Saturday, May 29, 2010

What does Strategy mean for Non-Profit Organizations?

By Nicole Barnabé.

If strategy is the planned approach to conducting an organization's activities, it can apply to sports or armies, of course, but in our academic sense we restrict the meaning a little more closely.

However, everything I see touches on business performance. The performance of non-profit organizations (NPOs), though, ought to be included in the field as well. NPOs represent over 7% of North American GDP, and many of the fields commonly regarded as business fields are as relevant to the practices of NPOs as to the practices of for-profit organizations. HR principles are the same although pay is generally lower, marketing is in large part the same, financial accounting, budgeting, and planning are essentially the same although the objective is to use financial resources wisely rather than increase them per se (although it's always good to get more funding).

Do you think that the study of strategy ought to include the special cases of NPOs? What are appropriate performance measures? Drucker (1989) pointed out that in some ways, NPOs were better than for-profit businesses because they're much more focused on their mission. I think that the mission of an NPO is fundamentally different than the ultimate mission of a for-profit.

*Nicole Barnabé is a doctoral student at the Asper Business School, University of Manitoba, Winnipeg. Prior to starting her Ph.D., she gained broad experience in business and government and has also been an officer in the armed forces. 

Wednesday, May 26, 2010

A Strategy Lesson from the Navy: Let’s Go Have a Look

By Dr. Glenn Rowe.

My friend Suhaib Riaz and I were having lunch today and he was telling me about "Strategy and You." He asked me if I thought the website would add value to those who came to its pages to read the blogs that are posted. I responded that sometimes we just have to do it and see what happens. He mentioned that using different words, Tom Peters had suggested the same principle.

I then told Suhaib about one of the jobs I had during my 22 year career in the Canadian Navy. I was the regular force staff officer in charge of the regular force personnel that supported the naval reserve division in St. John’s, Newfoundland and Labrador. This naval reserve division is called Her Majesty’s Canadian Ship Cabot. Cabot was the proud custodian of a small ship (75 feet long) called Standoff. Standoff was a secondary search and rescue resource for the Canadian Coast Guard and could be called upon to support the Coast Guard in nasty weather.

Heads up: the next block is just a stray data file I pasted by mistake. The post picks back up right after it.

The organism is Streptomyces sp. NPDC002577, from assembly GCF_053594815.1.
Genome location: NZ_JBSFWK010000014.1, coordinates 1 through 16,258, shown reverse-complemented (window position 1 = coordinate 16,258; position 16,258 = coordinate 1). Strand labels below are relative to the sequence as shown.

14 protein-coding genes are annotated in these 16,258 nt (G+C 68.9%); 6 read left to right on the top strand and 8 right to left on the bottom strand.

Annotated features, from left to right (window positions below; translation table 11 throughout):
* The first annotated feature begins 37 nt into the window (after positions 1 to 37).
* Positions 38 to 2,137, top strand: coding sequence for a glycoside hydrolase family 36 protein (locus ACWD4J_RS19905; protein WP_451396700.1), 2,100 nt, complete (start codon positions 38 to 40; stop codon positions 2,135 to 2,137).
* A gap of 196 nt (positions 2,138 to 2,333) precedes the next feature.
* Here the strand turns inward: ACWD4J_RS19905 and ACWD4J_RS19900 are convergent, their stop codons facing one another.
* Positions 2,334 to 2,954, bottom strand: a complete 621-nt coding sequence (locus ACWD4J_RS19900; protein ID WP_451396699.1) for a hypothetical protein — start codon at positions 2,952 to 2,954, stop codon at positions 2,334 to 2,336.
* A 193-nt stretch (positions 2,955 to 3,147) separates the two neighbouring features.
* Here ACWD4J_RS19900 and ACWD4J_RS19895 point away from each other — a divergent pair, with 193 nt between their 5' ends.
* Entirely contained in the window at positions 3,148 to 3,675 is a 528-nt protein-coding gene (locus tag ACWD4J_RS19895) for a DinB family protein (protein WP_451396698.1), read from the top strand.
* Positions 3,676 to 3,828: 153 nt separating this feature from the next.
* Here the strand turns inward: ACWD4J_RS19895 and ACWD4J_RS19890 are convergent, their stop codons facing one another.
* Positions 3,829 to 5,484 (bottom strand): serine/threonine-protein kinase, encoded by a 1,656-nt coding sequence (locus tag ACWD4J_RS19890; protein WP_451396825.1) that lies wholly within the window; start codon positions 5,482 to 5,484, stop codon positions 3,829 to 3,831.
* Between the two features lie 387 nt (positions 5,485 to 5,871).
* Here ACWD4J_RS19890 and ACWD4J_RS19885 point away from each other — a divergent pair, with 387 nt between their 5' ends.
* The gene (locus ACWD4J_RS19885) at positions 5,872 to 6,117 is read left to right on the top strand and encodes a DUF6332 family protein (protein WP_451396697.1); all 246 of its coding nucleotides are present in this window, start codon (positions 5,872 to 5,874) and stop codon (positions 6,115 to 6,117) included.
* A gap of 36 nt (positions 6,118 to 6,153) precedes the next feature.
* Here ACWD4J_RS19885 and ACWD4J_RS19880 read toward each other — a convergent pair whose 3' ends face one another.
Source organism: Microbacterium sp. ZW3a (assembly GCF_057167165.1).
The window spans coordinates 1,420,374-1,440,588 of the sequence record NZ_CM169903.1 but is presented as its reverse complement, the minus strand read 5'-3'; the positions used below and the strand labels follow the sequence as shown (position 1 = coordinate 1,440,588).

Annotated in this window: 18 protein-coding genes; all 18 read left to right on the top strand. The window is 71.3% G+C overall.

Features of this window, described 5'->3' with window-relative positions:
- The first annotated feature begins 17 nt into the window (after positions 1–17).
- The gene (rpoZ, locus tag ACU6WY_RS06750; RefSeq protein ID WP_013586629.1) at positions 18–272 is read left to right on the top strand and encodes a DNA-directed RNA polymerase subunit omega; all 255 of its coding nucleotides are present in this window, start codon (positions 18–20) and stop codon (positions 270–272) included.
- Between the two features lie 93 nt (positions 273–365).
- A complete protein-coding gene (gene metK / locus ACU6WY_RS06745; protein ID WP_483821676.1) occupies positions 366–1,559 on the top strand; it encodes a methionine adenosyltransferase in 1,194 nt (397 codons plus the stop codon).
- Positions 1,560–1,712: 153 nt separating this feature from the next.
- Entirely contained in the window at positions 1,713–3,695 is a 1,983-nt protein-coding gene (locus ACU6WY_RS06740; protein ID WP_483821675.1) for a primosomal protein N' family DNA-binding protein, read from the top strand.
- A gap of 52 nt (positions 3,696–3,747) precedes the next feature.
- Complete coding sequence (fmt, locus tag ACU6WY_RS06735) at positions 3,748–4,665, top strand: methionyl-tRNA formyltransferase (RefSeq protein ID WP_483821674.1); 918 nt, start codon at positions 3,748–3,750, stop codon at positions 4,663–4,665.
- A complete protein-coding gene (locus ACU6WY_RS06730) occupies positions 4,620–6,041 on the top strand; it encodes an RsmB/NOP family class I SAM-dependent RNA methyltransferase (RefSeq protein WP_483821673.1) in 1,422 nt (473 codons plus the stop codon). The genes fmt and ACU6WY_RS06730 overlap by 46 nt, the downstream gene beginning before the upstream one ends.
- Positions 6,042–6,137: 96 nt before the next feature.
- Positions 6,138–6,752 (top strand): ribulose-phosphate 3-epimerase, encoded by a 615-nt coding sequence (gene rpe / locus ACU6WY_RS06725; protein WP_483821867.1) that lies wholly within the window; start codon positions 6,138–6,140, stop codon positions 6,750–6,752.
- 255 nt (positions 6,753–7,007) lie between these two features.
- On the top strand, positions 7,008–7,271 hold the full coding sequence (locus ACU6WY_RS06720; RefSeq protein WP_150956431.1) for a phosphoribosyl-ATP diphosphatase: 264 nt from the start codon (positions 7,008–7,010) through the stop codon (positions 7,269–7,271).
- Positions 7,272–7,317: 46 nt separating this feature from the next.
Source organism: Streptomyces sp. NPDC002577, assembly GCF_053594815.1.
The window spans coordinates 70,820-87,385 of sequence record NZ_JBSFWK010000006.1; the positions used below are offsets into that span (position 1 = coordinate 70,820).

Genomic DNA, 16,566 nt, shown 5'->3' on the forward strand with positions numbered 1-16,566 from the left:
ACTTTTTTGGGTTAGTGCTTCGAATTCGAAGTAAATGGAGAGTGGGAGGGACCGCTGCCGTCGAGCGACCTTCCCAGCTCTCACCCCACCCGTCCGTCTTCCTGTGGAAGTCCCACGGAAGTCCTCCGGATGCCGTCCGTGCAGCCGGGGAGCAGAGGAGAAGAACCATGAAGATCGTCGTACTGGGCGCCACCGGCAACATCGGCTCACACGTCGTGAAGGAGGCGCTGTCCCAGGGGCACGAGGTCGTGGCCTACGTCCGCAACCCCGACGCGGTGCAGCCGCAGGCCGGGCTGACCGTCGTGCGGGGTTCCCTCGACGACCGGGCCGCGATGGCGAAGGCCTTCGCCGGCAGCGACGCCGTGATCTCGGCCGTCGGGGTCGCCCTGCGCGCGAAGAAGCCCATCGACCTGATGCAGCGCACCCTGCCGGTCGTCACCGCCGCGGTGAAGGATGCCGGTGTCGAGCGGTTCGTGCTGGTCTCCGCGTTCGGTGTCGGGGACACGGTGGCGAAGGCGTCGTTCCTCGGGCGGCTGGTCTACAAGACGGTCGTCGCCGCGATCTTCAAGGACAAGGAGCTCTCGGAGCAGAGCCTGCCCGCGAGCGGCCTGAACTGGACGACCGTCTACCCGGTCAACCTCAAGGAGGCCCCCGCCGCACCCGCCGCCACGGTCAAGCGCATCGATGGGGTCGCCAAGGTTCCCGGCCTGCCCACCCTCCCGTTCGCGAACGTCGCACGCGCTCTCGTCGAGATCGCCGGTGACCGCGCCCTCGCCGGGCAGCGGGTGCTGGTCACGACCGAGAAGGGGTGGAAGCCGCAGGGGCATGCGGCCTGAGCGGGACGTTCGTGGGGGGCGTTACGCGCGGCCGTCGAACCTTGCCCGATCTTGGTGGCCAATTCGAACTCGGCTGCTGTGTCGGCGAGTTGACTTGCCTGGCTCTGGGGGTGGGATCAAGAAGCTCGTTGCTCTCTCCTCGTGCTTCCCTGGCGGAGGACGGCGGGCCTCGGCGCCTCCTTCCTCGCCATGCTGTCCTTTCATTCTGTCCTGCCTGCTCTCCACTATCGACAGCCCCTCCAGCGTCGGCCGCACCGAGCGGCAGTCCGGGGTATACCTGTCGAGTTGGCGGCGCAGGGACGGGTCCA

I had the opportunity to lead the crew of Standoff as her Captain on many occasions while I served at Cabot. Some of the trips we took were in support of Sea Cadet corps around the coast of Newfoundland and Labrador. This meant that we would leave St. John’s at 2300 or so on Friday night to be at our destination by Saturday morning to work with a Sea Cadet corps. Of course, the trip from the jetty in St. John’s to the open ocean is a very short one and we were almost immediately in the open Atlantic every time we sailed.

Monday, May 17, 2010

Facebook’s Strategy Shift: Social Media Gone Wild

By Hari Bapuji.

Critics are panning the social media site, Facebook, for mishandling people’s private information using its recent Open Graph technology. As a researcher, I try to take everything I read with a pinch of salt. When people complained that Facebook is selling gifts on its pages and engaging in targeted advertising, I thought “well, somebody has to pay for their operations.” When I read that Facebook’s privacy policy is longer than the constitution of the United States, I thought “not completely odd because the number of Facebook users is much larger than the population of the US.” All this changed yesterday and made me think about Facebook a bit more closely.